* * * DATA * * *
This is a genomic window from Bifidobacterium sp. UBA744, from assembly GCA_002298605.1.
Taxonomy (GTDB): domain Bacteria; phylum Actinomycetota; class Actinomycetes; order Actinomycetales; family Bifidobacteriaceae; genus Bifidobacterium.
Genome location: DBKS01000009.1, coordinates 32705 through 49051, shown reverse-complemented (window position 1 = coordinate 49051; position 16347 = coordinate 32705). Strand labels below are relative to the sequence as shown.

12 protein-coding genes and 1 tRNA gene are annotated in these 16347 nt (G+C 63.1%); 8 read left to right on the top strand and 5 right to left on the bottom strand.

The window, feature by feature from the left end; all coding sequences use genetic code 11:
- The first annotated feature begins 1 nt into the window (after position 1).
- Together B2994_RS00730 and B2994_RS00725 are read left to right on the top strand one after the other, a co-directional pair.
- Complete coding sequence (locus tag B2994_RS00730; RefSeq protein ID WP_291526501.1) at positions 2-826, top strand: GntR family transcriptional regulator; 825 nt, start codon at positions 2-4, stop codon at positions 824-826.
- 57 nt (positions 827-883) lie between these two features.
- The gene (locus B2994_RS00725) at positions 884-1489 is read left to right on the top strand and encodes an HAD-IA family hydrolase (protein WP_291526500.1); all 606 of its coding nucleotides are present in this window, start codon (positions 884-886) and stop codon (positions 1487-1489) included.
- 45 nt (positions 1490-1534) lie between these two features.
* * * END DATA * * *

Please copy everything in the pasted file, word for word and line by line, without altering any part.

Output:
This is a genomic window from Bifidobacterium sp. UBA744, from assembly GCA_002298605.1.
Taxonomy (GTDB): domain Bacteria; phylum Actinomycetota; class Actinomycetes; order Actinomycetales; family Bifidobacteriaceae; genus Bifidobacterium.
Genome location: DBKS01000009.1, coordinates 32705 through 49051, shown reverse-complemented (window position 1 = coordinate 49051; position 16347 = coordinate 32705). Strand labels below are relative to the sequence as shown.

12 protein-coding genes and 1 tRNA gene are annotated in these 16347 nt (G+C 63.1%); 8 read left to right on the top strand and 5 right to left on the bottom strand.

The window, feature by feature from the left end; all coding sequences use genetic code 11:
- The first annotated feature begins 1 nt into the window (after position 1).
- Together B2994_RS00730 and B2994_RS00725 are read left to right on the top strand one after the other, a co-directional pair.
- Complete coding sequence (locus tag B2994_RS00730; RefSeq protein ID WP_291526501.1) at positions 2-826, top strand: GntR family transcriptional regulator; 825 nt, start codon at positions 2-4, stop codon at positions 824-826.
- 57 nt (positions 827-883) lie between these two features.
- The gene (locus B2994_RS00725) at positions 884-1489 is read left to right on the top strand and encodes an HAD-IA family hydrolase (protein WP_291526500.1); all 606 of its coding nucleotides are present in this window, start codon (positions 884-886) and stop codon (positions 1487-1489) included.
- 45 nt (positions 1490-1534) lie between these two features.